According to Met Office figures, April 2011 was the driest on record resulting in high levels of sun.

Figures from the Department for Energy and Climate Change at the Council show the panels generated 4,129kw/h in their first month.

The average house in the city consumes 3,638kw/h in electricity per year.

In 2009/10 the council spent £147,000 on electricity for the Civic Centre, a building which covers four floors and has space for over700 workers. If the solar panels meet expectations, the same bill would be reduced by approximately 8.5%

Stoke-on-Trent City Council last year signed up with E. ON to deliver millions of pounds worth of green energy investment.

Today, solar panels are installed on 54 Chell Heath council properties and it has been announced final touches are being put to a scheme which will result in over 1,000 Stoke-on-Trent City Council properties fitted with similar panels.

The Lord Mayor said: “The solar panels are working really well, and are already showing an excellent return. The most pleasing aspect is that the energy they are producing is completely green, so as well as saving money, they are also saving the environment ““ it is a win-win situation.”

Stoke-on-Trent Gets A New Lord Mayor

Stoke-on-Trent’s new Lord Mayor has vowed to celebrate the people of the city during his year in office.

Councillor Denver Tolley was announced as the city’s first citizen at Stoke-on-Trent City Council’s annual meeting today (Thursday 27 May).

The 67-year-old has served continuously as a councillor for 25 years ““ first as a county councillor from 1985 ““ 1997, and then as a city councillor from 1997 to date. Denver has also served as vice chair of Staffordshire Fire Authority for the last four years.

Denver, who has four grandchildren, says he is proud to represent the city and its residents.

He said: “I am a people person, and always have been. The people make this city and have been through a lot in recent years, through losing the pits and steel industries and the way the pottery industry has declined. But people have always diversified and proved their ability to bounce back though their ingenuity and industry. It is the people who make this city great.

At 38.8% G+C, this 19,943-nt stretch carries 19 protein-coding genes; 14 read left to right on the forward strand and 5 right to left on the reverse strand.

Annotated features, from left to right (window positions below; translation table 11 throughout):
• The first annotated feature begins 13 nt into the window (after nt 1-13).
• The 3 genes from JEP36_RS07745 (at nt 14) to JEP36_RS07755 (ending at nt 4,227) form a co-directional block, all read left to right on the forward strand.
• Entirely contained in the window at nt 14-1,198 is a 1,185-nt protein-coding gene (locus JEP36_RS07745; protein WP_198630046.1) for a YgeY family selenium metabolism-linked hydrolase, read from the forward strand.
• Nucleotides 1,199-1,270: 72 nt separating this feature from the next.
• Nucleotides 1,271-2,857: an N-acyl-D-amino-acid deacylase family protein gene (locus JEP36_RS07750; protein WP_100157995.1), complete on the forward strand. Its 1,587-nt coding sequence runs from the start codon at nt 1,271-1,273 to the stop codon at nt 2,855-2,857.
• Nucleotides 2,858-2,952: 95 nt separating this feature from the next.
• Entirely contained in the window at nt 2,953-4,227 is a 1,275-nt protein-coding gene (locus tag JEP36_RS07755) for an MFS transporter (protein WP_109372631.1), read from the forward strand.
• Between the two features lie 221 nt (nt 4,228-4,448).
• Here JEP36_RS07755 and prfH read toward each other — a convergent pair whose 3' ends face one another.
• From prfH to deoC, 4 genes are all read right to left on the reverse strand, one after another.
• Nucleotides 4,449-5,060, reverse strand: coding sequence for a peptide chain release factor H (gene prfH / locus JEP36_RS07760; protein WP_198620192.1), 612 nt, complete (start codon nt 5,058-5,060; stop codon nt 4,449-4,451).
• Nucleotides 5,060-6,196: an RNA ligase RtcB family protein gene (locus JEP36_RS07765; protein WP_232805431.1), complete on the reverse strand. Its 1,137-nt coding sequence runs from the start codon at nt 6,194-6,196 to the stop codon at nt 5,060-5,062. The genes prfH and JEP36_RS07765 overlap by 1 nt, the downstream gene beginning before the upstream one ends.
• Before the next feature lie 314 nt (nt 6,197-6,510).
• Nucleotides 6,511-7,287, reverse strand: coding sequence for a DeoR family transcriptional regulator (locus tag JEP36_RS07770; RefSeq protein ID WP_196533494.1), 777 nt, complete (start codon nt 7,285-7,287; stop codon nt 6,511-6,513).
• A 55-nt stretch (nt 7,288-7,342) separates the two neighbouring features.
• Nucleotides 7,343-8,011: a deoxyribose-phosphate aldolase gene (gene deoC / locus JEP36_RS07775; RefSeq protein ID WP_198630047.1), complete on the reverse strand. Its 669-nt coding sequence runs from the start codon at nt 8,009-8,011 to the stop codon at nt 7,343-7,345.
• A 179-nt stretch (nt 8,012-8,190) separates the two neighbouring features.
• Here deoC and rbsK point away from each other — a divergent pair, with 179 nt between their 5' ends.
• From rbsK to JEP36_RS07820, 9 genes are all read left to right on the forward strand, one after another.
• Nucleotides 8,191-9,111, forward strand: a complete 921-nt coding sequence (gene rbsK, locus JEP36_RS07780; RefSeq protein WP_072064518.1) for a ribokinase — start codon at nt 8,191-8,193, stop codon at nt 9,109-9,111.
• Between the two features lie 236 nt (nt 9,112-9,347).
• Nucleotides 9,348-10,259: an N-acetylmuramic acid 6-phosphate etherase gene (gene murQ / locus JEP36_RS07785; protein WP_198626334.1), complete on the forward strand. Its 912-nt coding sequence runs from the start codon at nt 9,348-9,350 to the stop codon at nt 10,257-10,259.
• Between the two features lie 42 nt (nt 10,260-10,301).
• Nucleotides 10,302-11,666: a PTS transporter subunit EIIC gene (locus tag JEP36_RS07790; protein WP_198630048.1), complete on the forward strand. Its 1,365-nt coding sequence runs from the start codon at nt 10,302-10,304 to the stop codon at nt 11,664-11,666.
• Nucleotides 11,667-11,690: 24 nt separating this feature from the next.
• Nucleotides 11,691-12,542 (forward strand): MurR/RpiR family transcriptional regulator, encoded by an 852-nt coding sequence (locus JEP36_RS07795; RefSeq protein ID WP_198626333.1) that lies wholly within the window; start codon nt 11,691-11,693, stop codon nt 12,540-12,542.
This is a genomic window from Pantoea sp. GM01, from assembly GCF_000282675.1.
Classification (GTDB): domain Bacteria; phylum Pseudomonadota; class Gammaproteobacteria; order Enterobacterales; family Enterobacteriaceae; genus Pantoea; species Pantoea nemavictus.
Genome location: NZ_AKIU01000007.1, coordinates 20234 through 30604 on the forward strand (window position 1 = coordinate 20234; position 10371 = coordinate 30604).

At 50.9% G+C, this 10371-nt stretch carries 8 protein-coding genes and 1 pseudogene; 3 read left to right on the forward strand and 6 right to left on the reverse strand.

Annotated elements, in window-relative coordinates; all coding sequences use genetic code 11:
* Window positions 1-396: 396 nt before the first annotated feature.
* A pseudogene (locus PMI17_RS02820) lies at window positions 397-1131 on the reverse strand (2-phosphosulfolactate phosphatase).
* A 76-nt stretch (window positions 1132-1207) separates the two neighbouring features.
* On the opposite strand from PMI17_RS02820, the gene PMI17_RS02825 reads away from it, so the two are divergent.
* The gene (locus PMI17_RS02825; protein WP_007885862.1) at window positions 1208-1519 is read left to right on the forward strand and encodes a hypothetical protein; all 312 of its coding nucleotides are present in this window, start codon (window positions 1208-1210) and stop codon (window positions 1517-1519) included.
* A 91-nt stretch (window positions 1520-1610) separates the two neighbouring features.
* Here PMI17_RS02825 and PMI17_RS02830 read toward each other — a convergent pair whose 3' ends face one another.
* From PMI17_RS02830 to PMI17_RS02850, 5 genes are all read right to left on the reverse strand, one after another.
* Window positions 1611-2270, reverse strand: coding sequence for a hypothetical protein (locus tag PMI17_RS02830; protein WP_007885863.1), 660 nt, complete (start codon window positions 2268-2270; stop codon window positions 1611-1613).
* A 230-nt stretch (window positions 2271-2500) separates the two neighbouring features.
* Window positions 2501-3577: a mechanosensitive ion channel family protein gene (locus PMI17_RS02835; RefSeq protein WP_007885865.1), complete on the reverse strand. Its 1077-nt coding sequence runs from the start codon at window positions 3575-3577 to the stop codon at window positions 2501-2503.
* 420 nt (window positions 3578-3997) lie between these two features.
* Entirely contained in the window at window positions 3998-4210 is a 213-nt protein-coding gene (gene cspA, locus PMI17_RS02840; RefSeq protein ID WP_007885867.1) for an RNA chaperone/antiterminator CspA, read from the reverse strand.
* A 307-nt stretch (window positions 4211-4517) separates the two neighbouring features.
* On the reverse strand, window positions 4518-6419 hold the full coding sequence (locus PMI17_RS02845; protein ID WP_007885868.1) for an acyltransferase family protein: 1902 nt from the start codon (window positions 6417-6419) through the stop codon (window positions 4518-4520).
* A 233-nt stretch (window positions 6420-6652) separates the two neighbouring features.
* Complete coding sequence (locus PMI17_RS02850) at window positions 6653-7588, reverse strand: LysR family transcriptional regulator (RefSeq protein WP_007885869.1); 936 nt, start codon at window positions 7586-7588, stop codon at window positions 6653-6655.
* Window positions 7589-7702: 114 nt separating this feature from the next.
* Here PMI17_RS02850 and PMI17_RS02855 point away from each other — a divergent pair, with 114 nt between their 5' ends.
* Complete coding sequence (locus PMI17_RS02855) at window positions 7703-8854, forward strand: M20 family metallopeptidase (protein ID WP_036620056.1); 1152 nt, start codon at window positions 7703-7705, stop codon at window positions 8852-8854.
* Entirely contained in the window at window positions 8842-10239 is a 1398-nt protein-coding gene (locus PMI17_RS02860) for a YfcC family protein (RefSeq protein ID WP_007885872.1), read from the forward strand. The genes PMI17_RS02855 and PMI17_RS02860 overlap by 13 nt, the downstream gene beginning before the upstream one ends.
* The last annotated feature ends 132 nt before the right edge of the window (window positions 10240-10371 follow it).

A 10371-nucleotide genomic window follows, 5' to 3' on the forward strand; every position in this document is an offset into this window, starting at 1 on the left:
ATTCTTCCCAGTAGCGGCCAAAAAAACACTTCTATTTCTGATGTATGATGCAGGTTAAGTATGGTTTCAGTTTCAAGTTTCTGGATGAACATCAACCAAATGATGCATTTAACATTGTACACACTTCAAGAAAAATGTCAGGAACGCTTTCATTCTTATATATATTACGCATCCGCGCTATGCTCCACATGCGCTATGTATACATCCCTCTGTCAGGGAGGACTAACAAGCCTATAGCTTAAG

“It is a great honour to be Lord Mayor and I want to help as many people as possible.”

During his year in office, Denver will raise money for three charities ““ Arch (North Staffordshire), which provides advice and accommodation for the homeless or potentially homeless; the North Staffordshire Special Olympics, which helps children and young people with learning disabilities develop their sporting and social skills; and the Beatrice Charity which gives children with special needs the chance to experience days out on the area’s canals. He will also support smaller charities throughout the year.

Denver added: “I was fortunate enough during the last 12 months serving as Deputy Lord Mayor to encounter the work of lots of charities that do a fabulous amount for the good of the city and support city residents who are disadvantaged. These charities work very hard and need our support.”

Originally from Hedensford, Denver is a city councillor for Longton North. Now retired, he worked for 31 years as a bus and coach driver, including five years working on the buses in Australia in the early 1970s.

Denver takes over the civic chain of office from councillor Jean Bowers. He will be accompanied in his civic duties by wife Lynne, who is his Lady Mayoress. Councillor Mohammed Matloob was named as Deputy Lord Mayor at the annual council meeting.

Denver Will Go To The Ball – The Lord Mayors Ball!